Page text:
12. What recent discussions he has had with ministerial colleagues on the provision of training for prison service staff on the management of offenders with mental health conditions. (17823)
Ministry of Justice and Department of Health Ministers and senior officials discuss offender health issues regularly. Over 17,000 prison officers received mental health awareness training between 2006 and 2009. A new mental health training framework was launched in 2009-10, which regional offender health teams now co-ordinate.
I am grateful to my right hon. and learned Friend for that answer and I am delighted to hear that his Department is working with the Department of Health. Will he do all that he can to work effectively with that Department to ensure the proper commissioning of mental health services, which will not only improve intervention in the police station, but ensure a wider range of effective sentences in our courts?
That is precisely what we want to do, and my hon. Friend’s approach is very much in the right direction. Much reform will take place in the Department of Health, including obviously the commissioning of services for mental health. It is important that account is taken of the need to commission proper services of all kinds for prisoners, and that is being taken on board by my right hon. Friend the Secretary of State for Health and his team. We will work closely with them. The present prison population includes people whose criminality goes alongside a definite need for support—in this case for mental health problems—which, if tackled successfully, might reduce their liability to reoffend.
Does the Secretary of State agree that the treatment of prisoners with mental health problems does not just end when they leave prison but continues far beyond? Will he please outline what steps the Government plan to take to support prisoners with mental health problems after they leave prison?
I agree entirely. It is all part of what we hope to do on rehabilitation. In addition to tackling prisoners’ problems inside prison, we have to look ahead and almost certainly join up with the community mental health services providing support for prisoners when they are released. That will be an important part of ensuring that the reforms we are carrying out to the prison service and the criminal justice system are properly tied up with my right hon. Friend the Secretary of State for Health’s important reforms to the future shape of the NHS.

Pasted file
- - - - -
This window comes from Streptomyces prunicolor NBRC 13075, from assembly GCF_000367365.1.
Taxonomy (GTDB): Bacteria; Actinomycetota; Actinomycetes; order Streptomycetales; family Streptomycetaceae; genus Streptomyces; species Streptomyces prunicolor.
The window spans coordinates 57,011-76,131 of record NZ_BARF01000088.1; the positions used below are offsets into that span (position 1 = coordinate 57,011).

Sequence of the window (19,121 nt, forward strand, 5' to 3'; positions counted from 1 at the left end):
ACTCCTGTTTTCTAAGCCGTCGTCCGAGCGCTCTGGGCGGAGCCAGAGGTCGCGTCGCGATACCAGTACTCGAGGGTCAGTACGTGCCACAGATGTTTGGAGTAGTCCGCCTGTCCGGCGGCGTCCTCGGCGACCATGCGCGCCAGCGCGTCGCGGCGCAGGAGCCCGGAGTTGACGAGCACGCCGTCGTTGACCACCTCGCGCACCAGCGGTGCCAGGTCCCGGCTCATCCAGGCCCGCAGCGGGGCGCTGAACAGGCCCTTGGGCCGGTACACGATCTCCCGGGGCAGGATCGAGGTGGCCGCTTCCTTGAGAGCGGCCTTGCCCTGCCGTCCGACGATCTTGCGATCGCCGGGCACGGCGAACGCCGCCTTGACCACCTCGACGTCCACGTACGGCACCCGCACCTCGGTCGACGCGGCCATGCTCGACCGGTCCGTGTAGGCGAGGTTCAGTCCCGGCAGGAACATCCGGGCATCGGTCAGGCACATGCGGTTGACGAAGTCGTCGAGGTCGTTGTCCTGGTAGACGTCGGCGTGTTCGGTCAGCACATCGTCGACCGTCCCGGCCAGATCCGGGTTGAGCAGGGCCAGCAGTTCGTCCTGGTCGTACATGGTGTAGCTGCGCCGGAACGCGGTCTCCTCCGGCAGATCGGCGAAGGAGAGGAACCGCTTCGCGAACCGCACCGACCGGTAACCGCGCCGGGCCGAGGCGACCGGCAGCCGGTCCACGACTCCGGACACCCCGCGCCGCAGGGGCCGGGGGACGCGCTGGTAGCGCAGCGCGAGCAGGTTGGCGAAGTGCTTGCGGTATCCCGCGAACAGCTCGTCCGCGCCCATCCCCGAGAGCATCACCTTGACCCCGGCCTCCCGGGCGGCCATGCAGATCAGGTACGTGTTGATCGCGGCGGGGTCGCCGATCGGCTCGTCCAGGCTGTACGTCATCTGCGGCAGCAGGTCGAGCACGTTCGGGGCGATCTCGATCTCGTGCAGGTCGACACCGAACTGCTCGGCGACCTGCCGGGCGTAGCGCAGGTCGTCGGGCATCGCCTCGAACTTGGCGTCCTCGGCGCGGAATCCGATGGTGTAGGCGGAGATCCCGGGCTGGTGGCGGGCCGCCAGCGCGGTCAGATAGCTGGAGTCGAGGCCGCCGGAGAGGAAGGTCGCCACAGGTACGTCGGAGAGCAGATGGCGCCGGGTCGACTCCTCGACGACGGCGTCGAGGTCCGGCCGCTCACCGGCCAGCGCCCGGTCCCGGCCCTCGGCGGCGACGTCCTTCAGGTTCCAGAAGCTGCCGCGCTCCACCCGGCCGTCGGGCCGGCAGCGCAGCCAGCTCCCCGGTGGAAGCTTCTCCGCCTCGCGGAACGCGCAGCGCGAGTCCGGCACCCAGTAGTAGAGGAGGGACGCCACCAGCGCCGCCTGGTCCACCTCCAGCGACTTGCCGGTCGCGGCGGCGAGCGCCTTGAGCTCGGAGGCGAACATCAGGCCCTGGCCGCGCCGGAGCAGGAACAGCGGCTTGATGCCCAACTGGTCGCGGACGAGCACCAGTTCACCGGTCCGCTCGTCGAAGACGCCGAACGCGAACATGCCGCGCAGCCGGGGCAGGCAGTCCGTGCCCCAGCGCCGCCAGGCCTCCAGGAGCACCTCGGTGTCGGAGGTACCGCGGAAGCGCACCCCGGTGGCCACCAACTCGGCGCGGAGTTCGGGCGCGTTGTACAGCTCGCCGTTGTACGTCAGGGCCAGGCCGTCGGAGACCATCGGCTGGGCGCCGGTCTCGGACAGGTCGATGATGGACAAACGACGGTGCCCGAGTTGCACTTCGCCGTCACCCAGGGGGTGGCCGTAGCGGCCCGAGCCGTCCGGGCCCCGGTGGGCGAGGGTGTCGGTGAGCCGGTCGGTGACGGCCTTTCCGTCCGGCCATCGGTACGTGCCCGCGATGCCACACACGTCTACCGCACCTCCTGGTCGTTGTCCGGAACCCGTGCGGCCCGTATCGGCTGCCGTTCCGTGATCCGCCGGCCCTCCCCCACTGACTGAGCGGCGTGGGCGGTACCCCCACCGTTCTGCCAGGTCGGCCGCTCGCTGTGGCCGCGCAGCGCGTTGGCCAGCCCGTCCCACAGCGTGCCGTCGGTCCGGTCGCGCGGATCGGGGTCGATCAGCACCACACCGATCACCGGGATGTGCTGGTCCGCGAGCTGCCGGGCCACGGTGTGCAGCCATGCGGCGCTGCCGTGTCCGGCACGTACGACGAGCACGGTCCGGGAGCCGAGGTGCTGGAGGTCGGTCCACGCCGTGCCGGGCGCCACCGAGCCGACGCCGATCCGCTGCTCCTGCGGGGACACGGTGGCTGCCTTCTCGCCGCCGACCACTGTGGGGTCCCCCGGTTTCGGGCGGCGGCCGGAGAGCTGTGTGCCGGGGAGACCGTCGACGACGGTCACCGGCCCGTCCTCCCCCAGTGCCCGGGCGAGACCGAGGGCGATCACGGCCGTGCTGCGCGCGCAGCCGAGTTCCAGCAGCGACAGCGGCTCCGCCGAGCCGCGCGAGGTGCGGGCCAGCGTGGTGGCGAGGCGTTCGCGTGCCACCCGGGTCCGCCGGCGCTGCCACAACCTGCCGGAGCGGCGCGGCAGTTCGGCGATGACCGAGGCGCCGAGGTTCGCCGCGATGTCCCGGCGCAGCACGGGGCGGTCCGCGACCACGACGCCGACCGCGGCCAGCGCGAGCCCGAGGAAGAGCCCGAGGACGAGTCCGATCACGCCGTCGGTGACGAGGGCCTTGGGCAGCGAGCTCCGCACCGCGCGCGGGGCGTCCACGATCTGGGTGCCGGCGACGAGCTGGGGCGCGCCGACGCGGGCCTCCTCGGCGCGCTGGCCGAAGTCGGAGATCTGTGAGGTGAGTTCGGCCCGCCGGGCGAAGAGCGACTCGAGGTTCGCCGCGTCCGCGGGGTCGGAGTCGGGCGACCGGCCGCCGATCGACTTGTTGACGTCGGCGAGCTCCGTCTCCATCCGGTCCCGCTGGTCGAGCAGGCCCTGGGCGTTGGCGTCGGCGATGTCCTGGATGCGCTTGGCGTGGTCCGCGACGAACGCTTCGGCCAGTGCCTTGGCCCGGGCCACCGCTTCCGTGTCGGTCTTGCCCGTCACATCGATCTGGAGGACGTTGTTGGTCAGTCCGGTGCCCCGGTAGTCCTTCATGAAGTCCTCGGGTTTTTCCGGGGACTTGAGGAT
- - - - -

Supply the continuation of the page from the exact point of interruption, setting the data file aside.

I recall that proposal in the coalition agreement. I think I mistakenly drew upon it a few moments ago when talking about drug treatments—I do not think we will be moving to that quite so rapidly. However, that is an important part of the coalition agreement, and I can only say at this stage that we certainly have not forgotten about it and are working on it. Undoubtedly, if we can set up a proper and, where necessary, secure treatment facility, it would perhaps be a better place to treat mental illness than an overcrowded prison.
What discussions have been held between the Secretary of State’s Department and the devolved Administrations on this important issue? Are there any glaring variations between the training available across the different regions of the United Kingdom?
These matters are devolved. I have no doubt that we will look at good practice on both sides of the Irish sea from time to time to ensure that we benefit from what we each do. I am in regular contact with my opposite number in the devolved Northern Ireland Government, and I will try to take the opportunity to discuss these matters with him to see how we are both getting on.
I am encouraged by the responses from the Secretary of State, particularly given that this is a big issue in my constituency, which is home to Her Majesty’s Prison Brixton. We want to expand provision for mental health services in that prison so we are keen to know whether he agrees that it would be a mistake this week to reduce funding for mental health services in our prisons?
Not surprisingly, everyone is trying to anticipate tomorrow’s announcements. We will have to make fairly marked reductions to the budget of the Ministry of Justice and the various services for which we are responsible. Against that background, we will need to take an approach to how we tackle these problems that is more radical and reforming than the previous one, which involved simply paying for more and more places for more and more people, leading to overcrowded prisons. Our approach will underline the need to take a particular look at drugs, mental health, illiteracy, innumeracy, foreign national prisoners and all the other things to ensure that we find better ways of dealing with rehabilitation problems whenever possible.